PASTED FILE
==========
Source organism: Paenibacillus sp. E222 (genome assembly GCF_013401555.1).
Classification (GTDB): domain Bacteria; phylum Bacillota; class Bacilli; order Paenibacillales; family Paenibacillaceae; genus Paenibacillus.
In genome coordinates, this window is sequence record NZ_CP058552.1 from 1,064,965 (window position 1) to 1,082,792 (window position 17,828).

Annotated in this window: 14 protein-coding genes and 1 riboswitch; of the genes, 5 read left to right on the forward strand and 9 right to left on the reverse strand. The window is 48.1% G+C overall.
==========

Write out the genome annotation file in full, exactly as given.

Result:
Source organism: Paenibacillus sp. E222 (genome assembly GCF_013401555.1).
Classification (GTDB): domain Bacteria; phylum Bacillota; class Bacilli; order Paenibacillales; family Paenibacillaceae; genus Paenibacillus.
In genome coordinates, this window is sequence record NZ_CP058552.1 from 1,064,965 (window position 1) to 1,082,792 (window position 17,828).

Annotated in this window: 14 protein-coding genes and 1 riboswitch; of the genes, 5 read left to right on the forward strand and 9 right to left on the reverse strand. The window is 48.1% G+C overall.